But in our list of Roxy Music and Bryan Ferry Albums Ranked Worst to Best, you’ll also see a pattern of familiarity between the two artists that goes beyond the milky tenor of Ferry’s voice.
From the band’s first, self-titled album to Ferry’s most recent solo work, neither artist ever took the safest direction. Even when they seemed to stray from what we’ve come to expect from them – like, say, Roxy Music’s disco turns at the end of the ’70s and Ferry’s various albums of cover songs over the years – both continued to surprise and excite us with their work.
Roxy Music made eight albums in the decade between 1972-82; Ferry released a handful of records during Roxy’s run – his first solo LP came out between the band’s second and third albums – and has been mostly a consistent solo artist since their breakup, never allowing more than six years between records.
The same thing that made Roxy Music’s albums so exciting, and made them one of the ’70s’ best and most influential bands, has pretty much found its way to all of Ferry’s solo albums: that sense of defying expectations and dodging left when fans are looking for a right. How else to explain Ferry’s album of Roxy Music covers done in the style of a ’20s-era jazz group?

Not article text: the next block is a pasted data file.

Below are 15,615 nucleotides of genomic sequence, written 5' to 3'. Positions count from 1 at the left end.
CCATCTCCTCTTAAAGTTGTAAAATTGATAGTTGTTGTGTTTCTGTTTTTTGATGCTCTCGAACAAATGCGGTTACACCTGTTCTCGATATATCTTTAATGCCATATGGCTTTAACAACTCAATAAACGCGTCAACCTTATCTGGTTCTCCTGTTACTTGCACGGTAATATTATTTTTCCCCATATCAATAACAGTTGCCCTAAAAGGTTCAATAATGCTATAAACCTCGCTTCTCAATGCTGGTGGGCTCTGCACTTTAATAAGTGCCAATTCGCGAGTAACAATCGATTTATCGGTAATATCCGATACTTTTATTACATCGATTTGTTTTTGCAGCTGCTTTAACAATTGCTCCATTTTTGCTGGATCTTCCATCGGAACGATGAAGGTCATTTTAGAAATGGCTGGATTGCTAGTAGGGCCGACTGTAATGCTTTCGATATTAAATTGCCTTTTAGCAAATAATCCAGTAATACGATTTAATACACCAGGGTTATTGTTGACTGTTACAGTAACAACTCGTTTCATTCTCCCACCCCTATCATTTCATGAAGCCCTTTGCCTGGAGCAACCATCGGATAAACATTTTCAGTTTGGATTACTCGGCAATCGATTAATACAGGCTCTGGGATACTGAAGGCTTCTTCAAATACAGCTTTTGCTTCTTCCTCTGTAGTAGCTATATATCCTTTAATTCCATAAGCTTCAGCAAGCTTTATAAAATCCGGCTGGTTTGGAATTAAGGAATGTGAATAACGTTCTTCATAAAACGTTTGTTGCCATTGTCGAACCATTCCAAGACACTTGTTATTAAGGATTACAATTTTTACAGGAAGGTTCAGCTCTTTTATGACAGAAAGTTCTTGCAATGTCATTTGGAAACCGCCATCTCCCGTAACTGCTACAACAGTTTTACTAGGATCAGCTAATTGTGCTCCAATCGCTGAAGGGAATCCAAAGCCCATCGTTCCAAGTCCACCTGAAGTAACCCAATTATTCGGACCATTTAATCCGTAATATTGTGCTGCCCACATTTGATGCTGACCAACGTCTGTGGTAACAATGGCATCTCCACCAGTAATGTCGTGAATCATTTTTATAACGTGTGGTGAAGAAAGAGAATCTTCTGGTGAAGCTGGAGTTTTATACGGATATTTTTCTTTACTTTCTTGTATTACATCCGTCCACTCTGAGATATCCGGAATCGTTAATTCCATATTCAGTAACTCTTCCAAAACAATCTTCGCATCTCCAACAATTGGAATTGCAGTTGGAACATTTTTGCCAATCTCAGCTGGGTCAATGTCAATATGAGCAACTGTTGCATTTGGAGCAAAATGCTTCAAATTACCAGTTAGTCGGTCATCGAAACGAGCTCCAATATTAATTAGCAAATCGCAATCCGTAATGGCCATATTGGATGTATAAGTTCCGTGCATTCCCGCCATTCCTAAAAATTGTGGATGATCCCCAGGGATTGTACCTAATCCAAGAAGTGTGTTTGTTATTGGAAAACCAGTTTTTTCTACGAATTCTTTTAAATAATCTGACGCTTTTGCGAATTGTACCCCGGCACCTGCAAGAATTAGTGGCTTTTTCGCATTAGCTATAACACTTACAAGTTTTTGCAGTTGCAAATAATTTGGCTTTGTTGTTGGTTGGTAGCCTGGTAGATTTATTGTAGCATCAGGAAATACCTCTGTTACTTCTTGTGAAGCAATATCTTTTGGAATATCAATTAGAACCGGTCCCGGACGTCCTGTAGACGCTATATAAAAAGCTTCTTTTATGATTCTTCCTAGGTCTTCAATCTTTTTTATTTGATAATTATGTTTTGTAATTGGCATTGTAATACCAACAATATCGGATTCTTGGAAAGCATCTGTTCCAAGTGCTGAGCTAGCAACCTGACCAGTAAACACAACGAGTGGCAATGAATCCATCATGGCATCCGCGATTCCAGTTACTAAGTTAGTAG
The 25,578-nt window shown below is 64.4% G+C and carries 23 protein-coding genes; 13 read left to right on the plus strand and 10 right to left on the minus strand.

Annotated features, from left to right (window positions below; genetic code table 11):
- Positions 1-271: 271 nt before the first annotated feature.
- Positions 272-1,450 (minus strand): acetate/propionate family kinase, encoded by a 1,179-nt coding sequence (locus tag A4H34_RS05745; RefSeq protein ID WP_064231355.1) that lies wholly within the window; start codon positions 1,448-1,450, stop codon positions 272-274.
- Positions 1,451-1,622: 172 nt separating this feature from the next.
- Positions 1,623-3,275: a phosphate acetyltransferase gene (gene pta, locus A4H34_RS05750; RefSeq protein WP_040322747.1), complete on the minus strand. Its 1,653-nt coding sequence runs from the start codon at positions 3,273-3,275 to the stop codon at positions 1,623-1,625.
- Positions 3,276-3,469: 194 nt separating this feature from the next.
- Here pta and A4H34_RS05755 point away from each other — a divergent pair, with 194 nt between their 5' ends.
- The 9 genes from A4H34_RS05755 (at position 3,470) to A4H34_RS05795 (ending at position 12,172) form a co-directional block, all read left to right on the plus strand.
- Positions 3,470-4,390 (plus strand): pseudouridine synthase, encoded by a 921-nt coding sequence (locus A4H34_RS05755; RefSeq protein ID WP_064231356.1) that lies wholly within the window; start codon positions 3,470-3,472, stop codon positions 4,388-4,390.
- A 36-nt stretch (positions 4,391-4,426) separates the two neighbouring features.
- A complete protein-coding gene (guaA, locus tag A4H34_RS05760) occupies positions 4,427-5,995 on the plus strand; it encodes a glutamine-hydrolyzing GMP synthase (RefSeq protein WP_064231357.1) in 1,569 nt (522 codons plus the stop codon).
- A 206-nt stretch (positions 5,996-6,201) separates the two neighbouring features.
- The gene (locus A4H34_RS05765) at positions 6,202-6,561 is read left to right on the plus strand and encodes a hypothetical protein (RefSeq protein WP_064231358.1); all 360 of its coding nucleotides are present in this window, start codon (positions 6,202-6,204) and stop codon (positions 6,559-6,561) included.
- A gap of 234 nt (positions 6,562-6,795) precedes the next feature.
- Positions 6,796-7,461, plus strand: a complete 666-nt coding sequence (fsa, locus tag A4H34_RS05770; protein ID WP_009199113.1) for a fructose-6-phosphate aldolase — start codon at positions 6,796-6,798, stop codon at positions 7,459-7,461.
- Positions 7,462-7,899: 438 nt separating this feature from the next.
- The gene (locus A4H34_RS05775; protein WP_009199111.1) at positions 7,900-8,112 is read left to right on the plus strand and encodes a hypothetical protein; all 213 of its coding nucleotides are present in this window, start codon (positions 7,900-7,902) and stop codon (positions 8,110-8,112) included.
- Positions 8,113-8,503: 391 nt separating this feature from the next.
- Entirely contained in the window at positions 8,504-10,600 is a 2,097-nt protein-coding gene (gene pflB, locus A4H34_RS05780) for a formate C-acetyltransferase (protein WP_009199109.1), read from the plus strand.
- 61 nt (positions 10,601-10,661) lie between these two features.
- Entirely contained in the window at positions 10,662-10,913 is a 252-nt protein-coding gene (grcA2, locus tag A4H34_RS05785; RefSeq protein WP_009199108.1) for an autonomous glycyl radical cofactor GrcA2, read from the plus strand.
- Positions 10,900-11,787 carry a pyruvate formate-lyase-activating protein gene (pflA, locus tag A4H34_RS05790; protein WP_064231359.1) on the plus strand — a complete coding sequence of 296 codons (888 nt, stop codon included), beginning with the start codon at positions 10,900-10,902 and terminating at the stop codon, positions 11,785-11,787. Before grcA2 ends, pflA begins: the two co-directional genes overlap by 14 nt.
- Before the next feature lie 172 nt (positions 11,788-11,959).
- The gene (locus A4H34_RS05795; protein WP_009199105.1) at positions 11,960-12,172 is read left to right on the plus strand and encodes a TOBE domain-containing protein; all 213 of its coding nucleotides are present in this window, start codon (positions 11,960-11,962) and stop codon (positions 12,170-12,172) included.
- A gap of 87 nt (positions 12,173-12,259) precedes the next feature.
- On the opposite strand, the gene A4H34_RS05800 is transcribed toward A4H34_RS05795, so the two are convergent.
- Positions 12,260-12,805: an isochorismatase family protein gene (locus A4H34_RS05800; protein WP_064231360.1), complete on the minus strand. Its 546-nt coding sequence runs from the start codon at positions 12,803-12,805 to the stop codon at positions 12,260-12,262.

If you’re not familiar with Roxy Music’s excellent catalog – they had only one Top 40 hit in the U.S. – you should start with the records at the top of the following list of Roxy Music and Bryan Ferry Albums Ranked Worst to Best, and then work your way down. There’s a pleasure to be found every step of the way.
Roxy Music and Bryan Ferry Albums Ranked
In a way, the band and its singer are inseparable, even though they’ve taken slightly different career paths.